As a somewhat controversial photographer, Gioia de Bruijn (1986) makes intimate but aesthetic reports, leaving out the voyeurism. Seeing her raw images of naked friends or even her family snapshots, is like being amongst friends, experiencing the silence of nature or smelling the rot of a carcass.
De Bruijn’s work reminds us of the snapshot aesthetic of Nan Goldin but also of the modernist photographer Berenice Abbot and her energetically framed black and white compositions of New York skyscrapers in the 1930s. Through high angle compositions the artist immerses us in a micro world where the passing of time is altered and the intensity of sound is different. In her sequences that carry the subject ‘Transit headspace’ and ‘America’ De Bruijn sews together a floating experience between ‘getting high’; ‘sexual realism’ and ‘towers that present the epitome of todays modern capitals with their seemingly endless glazing walls’.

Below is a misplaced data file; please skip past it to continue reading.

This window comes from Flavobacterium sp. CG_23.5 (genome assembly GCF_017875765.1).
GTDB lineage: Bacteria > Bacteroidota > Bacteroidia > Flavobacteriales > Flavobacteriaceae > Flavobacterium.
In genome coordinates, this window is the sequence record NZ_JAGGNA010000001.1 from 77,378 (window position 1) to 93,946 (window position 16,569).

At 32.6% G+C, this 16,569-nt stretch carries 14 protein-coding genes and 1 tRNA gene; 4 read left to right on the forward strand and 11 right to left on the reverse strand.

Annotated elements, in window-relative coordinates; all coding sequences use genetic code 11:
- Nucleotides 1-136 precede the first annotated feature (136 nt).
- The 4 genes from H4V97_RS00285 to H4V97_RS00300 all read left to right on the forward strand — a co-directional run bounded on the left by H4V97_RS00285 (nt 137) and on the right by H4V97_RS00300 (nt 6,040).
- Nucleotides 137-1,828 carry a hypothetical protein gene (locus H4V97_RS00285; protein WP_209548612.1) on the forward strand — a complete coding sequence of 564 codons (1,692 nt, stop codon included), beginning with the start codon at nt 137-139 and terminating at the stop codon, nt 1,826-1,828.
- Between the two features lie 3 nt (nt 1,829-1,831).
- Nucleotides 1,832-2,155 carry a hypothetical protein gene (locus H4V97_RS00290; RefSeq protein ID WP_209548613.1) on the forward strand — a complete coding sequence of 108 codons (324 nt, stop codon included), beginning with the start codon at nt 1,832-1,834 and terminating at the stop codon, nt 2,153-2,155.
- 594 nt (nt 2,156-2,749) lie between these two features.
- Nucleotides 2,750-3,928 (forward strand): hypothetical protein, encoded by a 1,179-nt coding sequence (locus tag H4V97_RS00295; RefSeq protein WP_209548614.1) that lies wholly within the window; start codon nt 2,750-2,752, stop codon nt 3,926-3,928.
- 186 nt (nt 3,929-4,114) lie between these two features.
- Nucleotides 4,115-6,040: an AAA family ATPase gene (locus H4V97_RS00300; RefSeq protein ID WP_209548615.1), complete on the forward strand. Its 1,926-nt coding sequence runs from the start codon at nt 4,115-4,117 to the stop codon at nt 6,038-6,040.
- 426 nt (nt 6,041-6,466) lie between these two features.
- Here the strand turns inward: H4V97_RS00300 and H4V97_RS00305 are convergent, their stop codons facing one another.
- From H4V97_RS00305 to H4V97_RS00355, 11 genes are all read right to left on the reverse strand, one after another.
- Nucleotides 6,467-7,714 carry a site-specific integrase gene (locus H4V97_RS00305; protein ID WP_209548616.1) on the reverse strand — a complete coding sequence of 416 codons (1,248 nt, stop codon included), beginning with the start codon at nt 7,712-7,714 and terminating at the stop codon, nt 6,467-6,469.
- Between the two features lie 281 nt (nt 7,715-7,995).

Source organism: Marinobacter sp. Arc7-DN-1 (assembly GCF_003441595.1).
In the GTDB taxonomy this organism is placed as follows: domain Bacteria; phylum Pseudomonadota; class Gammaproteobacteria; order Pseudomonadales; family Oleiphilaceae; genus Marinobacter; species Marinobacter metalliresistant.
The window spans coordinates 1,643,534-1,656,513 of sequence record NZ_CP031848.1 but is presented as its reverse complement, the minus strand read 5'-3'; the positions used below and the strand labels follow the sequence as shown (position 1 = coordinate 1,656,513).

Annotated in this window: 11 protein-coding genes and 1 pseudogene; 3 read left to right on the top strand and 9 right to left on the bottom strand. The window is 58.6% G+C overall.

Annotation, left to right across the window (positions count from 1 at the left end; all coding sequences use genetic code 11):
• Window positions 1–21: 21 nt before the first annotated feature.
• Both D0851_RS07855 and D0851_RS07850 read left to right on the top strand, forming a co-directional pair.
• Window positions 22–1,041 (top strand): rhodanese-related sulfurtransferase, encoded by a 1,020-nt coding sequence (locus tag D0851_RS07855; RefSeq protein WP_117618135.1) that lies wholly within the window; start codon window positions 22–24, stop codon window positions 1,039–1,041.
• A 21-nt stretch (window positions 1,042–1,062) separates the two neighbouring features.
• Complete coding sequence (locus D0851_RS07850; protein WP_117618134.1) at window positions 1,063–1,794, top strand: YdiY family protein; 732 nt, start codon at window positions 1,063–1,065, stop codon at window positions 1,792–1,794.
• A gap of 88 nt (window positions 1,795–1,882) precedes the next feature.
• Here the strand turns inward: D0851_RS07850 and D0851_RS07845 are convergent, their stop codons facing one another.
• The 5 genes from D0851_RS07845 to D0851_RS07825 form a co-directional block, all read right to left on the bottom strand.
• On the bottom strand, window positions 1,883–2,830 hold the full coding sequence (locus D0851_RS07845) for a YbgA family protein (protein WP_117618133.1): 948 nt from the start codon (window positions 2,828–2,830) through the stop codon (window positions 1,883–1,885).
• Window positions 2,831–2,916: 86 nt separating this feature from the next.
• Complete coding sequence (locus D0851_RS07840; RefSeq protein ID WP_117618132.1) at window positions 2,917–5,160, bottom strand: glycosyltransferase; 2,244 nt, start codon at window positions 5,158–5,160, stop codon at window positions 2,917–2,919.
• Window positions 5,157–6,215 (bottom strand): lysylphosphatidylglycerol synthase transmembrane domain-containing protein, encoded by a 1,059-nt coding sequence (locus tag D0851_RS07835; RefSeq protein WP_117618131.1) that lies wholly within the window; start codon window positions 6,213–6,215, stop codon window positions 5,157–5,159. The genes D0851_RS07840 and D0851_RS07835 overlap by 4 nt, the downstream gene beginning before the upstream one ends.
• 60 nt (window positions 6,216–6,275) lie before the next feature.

Gioia de Bruijn graduated with honours from the Camberwell College of Arts in London.